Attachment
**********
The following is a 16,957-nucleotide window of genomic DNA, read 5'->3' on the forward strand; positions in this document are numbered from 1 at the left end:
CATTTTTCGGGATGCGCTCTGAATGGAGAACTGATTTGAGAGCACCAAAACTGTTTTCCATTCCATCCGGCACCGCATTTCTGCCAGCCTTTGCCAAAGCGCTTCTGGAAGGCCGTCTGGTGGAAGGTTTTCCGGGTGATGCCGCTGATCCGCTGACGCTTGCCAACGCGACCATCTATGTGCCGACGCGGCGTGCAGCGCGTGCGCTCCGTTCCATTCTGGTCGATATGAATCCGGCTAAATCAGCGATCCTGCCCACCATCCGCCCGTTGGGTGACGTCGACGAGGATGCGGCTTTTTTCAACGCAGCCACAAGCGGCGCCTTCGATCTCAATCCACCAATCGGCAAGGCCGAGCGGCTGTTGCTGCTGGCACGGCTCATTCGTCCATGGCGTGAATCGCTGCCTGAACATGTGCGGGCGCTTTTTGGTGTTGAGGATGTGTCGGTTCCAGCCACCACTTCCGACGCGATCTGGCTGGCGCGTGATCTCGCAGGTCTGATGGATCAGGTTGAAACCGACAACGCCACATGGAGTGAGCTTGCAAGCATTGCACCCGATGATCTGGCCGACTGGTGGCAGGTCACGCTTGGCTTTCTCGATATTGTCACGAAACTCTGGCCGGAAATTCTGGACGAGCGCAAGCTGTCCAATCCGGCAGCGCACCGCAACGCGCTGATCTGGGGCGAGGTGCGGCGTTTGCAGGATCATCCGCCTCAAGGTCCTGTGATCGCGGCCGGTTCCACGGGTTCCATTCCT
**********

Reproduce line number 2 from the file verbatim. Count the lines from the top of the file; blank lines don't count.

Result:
CATTTTTCGGGATGCGCTCTGAATGGAGAACTGATTTGAGAGCACCAAAACTGTTTTCCATTCCATCCGGCACCGCATTTCTGCCAGCCTTTGCCAAAGCGCTTCTGGAAGGCCGTCTGGTGGAAGGTTTTCCGGGTGATGCCGCTGATCCGCTGACGCTTGCCAACGCGACCATCTATGTGCCGACGCGGCGTGCAGCGCGTGCGCTCCGTTCCATTCTGGTCGATATGAATCCGGCTAAATCAGCGATCCTGCCCACCATCCGCCCGTTGGGTGACGTCGACGAGGATGCGGCTTTTTTCAACGCAGCCACAAGCGGCGCCTTCGATCTCAATCCACCAATCGGCAAGGCCGAGCGGCTGTTGCTGCTGGCACGGCTCATTCGTCCATGGCGTGAATCGCTGCCTGAACATGTGCGGGCGCTTTTTGGTGTTGAGGATGTGTCGGTTCCAGCCACCACTTCCGACGCGATCTGGCTGGCGCGTGATCTCGCAGGTCTGATGGATCAGGTTGAAACCGACAACGCCACATGGAGTGAGCTTGCAAGCATTGCACCCGATGATCTGGCCGACTGGTGGCAGGTCACGCTTGGCTTTCTCGATATTGTCACGAAACTCTGGCCGGAAATTCTGGACGAGCGCAAGCTGTCCAATCCGGCAGCGCACCGCAACGCGCTGATCTGGGGCGAGGTGCGGCGTTTGCAGGATCATCCGCCTCAAGGTCCTGTGATCGCGGCCGGTTCCACGGGTTCCATTCCT